V. Baptists on the Continent of Europe.-I. Germany and German Missions: The first Baptist church of the modern type organized in Germany was formed in Hamburg in 1834 under the leadership of J. G. Oncken (q.v.), who several years before had reached Baptist views from independent study of the New Testament. In his youth Oncken had spent some years in England and had been sent (1823) by an English evangelical society as a missionary to Germany. Oncken and six others availed themselves of the presence of Barnas Sears, of the United States, afterward famous as an educational leader, to receive baptism at his hands. Oncken proved a leader of heroic type and with the aid of American Baptista carried on for many years wide-spread and fruitful missionary labors and raised up like-minded ministers who are still carrying forward the work throughout Germanspeaking Europe and beyond. In 1880 a theological seminary was established near Hamburg that has given educational equipment to hundreds of earnest and self-sacrificing young men. The present membership in Germany is about 34,000. They sustain a mission in the Kamerun with over 2 000 converts. The German Baptist Union for the spread of the gospel in foreign parts include. churches in Austria (648 members), Hungary (10,500 members), Switzerland (796 members), the Netherlands (1,396 members), Rumania (277 mem-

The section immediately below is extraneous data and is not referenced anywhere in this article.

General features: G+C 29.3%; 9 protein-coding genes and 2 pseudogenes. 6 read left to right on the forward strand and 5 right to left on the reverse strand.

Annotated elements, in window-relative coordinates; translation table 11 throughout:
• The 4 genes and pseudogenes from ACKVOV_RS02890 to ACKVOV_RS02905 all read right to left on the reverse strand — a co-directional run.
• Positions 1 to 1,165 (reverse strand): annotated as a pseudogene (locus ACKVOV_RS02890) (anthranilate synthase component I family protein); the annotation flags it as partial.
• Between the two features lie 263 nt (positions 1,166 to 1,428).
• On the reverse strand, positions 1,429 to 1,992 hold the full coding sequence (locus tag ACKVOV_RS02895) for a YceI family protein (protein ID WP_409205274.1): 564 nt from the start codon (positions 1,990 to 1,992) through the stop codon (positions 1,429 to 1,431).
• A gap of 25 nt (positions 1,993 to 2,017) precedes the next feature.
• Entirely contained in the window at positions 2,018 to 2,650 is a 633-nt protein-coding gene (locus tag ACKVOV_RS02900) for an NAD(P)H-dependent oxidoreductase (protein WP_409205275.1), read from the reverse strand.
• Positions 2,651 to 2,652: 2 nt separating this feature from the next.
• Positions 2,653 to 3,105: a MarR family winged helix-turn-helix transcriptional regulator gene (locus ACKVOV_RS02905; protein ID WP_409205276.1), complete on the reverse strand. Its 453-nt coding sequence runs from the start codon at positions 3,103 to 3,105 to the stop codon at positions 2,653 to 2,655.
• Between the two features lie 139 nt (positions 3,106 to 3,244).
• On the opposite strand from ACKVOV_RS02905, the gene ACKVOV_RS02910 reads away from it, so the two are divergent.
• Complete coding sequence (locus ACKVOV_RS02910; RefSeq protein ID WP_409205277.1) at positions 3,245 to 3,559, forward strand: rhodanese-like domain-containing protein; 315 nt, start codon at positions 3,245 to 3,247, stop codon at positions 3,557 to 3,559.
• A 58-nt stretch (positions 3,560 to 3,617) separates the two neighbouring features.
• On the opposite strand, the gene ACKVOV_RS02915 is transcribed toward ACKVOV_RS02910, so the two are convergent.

bers), and Bulgaria (74 members). The Russian Baptist churches, which have resulted chiefly from the activity of German Baptists of the Oncken type, have now a membership of about 25,000 and a Union of their own; but they still cooperate with the German Union in the raising and use of missionary funds. Through the missionary labors of German Baptists a few Lithuanians were brought into the Baptist fold (1857 onward). A more successful work was done among the Letts, and about 7,000 of the Russian Baptista are Lettish. From the same source Baptist influence was brought to bear upon the Esthonians, of whom over 1,000 are now Baptist church members. The Finns received Baptist teaching from the Swedish Baptista (1868 onward) and now have over 2,000 Baptist church members.